FRC, which has 40 restaurants under 13 brands in six states, opened Juby True in October as an extension to the restaurant group’s Scottsdale, Ariz. location of True Food Kitchen. The globally influenced restaurant debuted in Phoenix in 2008 and was developed in partnership with world-renowned leader in integrative medicine and best-selling author, Dr. Andrew Weil. It has since expanded into California, Colorado and Texas and has plans to open locations in Georgia, Virginia and Massachusetts.  New units of Juby True will be both stand alone locations and extensions of True Food Kitchen locations.

The launch of the walk-up juice bar is in response to the increasing demand for more healthful food options, said Sam Fox, CEO and founder of Fox Restaurant Concepts, based in Phoenix.

“When we first opened True Food Kitchen, we recognized the need for restaurants that offer nutritious food that also tastes good,” Fox said. “We instilled the same philosophy in Juby True, but this time in a portable, convenient cup.”

National Restaurant Association studies confirm the increasing interest in health and nutrition among today’s restaurant guests. In fact, 71 percent of adults said they are trying to eat healthier at restaurants than they did two years ago.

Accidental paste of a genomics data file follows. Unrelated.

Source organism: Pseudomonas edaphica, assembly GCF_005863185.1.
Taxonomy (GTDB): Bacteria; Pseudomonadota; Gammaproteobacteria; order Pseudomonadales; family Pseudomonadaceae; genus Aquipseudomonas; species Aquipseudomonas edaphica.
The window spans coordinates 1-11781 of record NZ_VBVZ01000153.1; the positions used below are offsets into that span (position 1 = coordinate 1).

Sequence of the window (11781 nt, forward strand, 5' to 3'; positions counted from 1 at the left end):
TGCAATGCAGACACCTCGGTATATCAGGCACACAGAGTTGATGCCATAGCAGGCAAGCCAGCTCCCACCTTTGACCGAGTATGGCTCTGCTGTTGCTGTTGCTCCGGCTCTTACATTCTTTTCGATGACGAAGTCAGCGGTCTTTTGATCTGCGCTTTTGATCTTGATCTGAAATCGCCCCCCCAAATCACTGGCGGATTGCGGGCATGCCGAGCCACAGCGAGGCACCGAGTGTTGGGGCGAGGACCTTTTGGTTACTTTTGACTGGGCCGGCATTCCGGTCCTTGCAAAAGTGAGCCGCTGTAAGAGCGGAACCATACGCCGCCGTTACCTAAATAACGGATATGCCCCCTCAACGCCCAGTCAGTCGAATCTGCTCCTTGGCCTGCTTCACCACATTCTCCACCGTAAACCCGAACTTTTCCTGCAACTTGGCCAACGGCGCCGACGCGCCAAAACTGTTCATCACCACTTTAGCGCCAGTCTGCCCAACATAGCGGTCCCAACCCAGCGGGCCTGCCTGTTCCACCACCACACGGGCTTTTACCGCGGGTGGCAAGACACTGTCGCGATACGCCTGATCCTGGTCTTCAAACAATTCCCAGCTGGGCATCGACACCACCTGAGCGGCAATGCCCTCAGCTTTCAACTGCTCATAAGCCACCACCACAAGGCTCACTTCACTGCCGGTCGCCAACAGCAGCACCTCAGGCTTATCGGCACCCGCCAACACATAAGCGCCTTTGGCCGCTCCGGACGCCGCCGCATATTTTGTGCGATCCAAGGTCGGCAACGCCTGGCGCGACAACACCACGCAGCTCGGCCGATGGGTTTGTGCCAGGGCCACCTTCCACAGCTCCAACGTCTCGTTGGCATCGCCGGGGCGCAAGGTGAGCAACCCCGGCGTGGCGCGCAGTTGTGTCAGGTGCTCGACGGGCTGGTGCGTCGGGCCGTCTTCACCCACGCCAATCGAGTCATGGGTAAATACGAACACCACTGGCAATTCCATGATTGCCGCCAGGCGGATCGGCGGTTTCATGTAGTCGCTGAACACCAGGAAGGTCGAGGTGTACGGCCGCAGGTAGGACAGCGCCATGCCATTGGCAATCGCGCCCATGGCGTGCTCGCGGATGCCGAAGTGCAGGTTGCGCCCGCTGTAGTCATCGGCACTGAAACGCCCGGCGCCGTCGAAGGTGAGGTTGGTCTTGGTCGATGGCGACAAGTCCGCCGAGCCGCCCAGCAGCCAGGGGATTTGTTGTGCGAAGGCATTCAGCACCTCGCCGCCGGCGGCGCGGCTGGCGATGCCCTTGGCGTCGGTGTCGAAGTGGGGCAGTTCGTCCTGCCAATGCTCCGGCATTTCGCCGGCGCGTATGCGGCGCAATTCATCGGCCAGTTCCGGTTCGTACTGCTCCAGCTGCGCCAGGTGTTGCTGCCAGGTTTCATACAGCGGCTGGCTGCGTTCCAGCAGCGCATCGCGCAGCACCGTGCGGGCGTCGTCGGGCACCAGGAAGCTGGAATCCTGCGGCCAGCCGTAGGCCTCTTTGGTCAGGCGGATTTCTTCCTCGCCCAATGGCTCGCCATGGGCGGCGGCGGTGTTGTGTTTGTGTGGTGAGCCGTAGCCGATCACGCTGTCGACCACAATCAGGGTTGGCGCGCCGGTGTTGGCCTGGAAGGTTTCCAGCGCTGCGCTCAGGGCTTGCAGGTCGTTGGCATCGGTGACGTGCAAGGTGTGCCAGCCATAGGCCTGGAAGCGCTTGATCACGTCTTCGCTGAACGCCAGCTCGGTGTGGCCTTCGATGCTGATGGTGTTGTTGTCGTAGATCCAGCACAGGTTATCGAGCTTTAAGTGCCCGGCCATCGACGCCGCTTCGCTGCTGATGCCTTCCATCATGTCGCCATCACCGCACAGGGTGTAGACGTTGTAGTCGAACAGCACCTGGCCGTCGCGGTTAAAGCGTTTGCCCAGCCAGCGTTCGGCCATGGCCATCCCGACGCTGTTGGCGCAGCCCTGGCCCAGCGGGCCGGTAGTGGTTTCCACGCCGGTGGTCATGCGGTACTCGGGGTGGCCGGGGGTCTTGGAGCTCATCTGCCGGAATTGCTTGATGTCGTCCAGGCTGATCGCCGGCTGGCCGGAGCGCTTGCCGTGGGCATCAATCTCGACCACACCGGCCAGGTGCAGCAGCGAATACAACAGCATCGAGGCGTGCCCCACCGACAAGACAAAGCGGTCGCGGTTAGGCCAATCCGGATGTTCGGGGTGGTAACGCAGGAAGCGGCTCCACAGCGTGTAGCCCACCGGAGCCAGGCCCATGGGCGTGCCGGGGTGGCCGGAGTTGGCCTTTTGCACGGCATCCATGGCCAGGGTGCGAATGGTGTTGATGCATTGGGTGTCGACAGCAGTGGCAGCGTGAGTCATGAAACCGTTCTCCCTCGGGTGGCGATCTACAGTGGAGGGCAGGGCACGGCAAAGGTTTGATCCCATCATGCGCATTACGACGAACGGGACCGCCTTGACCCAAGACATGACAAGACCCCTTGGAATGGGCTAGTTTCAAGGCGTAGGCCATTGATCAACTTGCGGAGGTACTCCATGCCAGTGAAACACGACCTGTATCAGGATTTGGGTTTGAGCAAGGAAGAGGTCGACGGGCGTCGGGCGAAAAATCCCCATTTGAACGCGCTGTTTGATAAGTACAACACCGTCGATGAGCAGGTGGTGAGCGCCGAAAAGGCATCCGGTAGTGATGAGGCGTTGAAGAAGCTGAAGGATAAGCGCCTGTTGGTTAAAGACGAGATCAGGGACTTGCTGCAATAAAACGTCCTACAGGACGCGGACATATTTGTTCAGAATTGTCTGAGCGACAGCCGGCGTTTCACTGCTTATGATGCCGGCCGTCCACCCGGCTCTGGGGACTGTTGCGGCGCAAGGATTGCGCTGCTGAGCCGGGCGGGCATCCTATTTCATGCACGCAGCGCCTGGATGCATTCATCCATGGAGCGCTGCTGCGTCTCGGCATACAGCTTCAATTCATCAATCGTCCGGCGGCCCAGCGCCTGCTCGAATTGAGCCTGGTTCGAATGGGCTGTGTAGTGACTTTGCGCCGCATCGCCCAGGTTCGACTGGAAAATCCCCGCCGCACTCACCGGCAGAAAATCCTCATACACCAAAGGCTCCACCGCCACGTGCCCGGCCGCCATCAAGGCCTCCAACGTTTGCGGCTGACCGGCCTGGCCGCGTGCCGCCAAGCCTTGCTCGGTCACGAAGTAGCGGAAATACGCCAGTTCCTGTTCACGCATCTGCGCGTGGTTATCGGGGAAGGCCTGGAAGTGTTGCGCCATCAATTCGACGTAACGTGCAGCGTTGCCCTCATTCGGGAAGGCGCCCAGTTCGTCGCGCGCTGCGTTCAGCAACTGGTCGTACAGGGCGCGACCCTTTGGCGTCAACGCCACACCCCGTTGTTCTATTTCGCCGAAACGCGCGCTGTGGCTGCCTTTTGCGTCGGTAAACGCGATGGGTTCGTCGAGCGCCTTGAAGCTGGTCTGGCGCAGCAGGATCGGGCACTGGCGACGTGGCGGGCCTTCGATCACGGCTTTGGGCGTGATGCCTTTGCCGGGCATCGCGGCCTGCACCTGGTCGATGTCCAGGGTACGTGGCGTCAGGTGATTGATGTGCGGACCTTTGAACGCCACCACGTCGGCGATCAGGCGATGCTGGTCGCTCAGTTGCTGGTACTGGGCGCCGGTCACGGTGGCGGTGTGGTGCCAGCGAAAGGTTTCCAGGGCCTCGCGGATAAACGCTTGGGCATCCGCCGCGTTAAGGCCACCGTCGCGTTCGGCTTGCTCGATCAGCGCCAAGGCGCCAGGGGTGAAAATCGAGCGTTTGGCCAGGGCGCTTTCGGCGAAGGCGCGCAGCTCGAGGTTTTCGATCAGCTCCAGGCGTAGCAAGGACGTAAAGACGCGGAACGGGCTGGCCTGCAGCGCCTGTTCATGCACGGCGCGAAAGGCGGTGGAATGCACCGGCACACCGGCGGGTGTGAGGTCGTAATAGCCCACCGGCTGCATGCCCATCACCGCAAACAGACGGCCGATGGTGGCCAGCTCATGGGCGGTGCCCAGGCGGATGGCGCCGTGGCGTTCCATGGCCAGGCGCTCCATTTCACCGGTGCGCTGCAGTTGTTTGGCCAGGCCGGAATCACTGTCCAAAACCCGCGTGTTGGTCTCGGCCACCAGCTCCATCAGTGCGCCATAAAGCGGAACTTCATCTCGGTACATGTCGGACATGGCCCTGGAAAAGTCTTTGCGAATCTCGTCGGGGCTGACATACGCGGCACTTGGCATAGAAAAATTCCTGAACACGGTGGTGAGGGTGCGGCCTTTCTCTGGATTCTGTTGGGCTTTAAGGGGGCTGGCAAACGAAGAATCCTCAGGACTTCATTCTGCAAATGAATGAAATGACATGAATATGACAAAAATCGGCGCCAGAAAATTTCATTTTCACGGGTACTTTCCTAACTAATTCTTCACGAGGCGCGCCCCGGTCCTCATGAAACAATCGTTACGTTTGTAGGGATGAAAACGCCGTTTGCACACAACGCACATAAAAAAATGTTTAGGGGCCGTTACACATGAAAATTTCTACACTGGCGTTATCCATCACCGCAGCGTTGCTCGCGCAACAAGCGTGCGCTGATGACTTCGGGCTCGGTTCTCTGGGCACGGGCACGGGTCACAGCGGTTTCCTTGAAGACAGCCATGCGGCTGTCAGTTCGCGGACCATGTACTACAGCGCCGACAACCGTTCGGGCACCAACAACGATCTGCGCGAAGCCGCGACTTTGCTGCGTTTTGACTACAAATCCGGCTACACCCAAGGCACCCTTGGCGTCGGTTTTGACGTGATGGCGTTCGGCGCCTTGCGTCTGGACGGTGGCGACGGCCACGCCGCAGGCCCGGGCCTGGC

Juby True serves cold-pressed juices for $9, made in house and bottled for on-the-go convenience. The menu also features protein blends and smoothies for $8, water-based “hydrators” for $7, “juice boosts” for $4, coffees and teas ranging from $2-$6, and a variety of gluten-free, vegan and paleo-friendly snacks priced between $3 and $4. Additionally Juby True offers one- and two-day cleanse packages for $50 and $99, respectively.

Fruits and vegetables are sourced from local and regional organic farms in relation to “The Dirty Dozen” list. The foundation of Juby True was built with strong influences from True Food Kitchen’s anti-inflammatory philosophy.

True Food Kitchen Offers Simple, Delicious Meals

True Food Kitchen Offers Simple, Delicious Meals Emphasizing Local And Regionally Sourced Ingredients

Fresh local and regionally sourced food is always a score. Make it delicious and you’ve got a winner.

True Food Kitchen accomplishes just that.

The brainchild of best-selling author Dr. Andrew Weil and Fox Restaurant Concepts, True Food Kitchen was first introduced to the Valley two years ago at the Biltmore Fashion Park. Now, the Scottsdale Quarter has gained a tasty addition to its restaurant repertoire.

The menu at True Food Kitchen is unlike those at typical restaurants. Locally and regionally sourced ingredients create a simple but satisfying menu. Helpful guidelines in the menu allow patrons who are vegan, vegetarian or prefer gluten free to quickly choose their meal.